So, we’ve got a good part of the whole ‘United Nations’ thing covered (our next article features a young lady born in Shanghai and raised in Tokyo who studied in both Sydney and Cape Town and now resides in Rio de Janeiro). All joking aside, it’s a pleasure to bring you not only someone that I’ve met through an obviously interesting and perhaps even circuitous route, but has a world of talent, focusing his energies on the interesting field of ‘Interaction Management’.
Raoul, what made you decide to leave your home area of ‘sleepy’ Arad, Romania and study Interaction Management and Media Technologies in Basel, Switzerland?
Don’t get me wrong, I quite like ‘sleepy’ Arad. But the reason I left my home town at age 19 was not to study at the Institute HyperWerk but instead to take an apprenticeship in the Basel area. The position was at a small company, Lynx Multimedia AG. The internship was only for 3 months but I wound up working there for about 7 years.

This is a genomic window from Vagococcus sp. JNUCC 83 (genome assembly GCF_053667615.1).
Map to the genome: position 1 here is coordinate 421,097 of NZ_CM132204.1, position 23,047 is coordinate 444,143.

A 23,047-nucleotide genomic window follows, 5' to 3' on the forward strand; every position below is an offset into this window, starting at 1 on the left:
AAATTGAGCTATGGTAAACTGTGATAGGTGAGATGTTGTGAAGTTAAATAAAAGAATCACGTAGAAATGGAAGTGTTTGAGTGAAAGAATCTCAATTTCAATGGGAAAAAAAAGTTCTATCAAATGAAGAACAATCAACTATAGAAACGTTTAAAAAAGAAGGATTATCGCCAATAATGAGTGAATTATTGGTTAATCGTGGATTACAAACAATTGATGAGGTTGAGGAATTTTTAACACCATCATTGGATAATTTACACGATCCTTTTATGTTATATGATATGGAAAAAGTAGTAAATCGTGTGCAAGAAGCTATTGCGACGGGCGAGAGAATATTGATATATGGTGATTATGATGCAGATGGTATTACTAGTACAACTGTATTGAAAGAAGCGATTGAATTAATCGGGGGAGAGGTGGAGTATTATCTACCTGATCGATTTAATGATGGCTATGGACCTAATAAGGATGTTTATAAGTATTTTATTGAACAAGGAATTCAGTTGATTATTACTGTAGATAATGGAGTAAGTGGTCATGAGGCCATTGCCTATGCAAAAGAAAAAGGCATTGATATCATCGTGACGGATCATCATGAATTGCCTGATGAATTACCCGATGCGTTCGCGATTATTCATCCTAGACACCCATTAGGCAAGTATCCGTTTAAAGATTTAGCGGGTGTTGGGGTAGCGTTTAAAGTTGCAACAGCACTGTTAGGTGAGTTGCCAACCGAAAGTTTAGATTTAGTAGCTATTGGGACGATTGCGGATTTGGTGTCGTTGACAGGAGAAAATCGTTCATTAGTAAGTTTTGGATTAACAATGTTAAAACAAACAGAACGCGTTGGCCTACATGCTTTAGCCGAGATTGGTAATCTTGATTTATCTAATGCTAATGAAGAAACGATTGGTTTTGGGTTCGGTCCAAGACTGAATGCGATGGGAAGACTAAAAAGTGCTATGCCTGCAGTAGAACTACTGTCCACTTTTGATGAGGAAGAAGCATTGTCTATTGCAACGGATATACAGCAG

The idea of starting my studies came after I had been working full time at Lynx for about 2½ years. It was then that I decided that I wanted to be challenged more and to gain more skills on a professional level. After a chat with the HyperWerk director, Mischa Schaub, and a couple of the students there, I realized that was what I wanted to do. So I decided to enroll so I could become ‘Hyper-Active’ and much more versatile.
Was there a particular reason for attending the Institute HyperWerk vs. studying at a ‘more exotic’ location (like say New York, London, or even Bucharest, etc.)?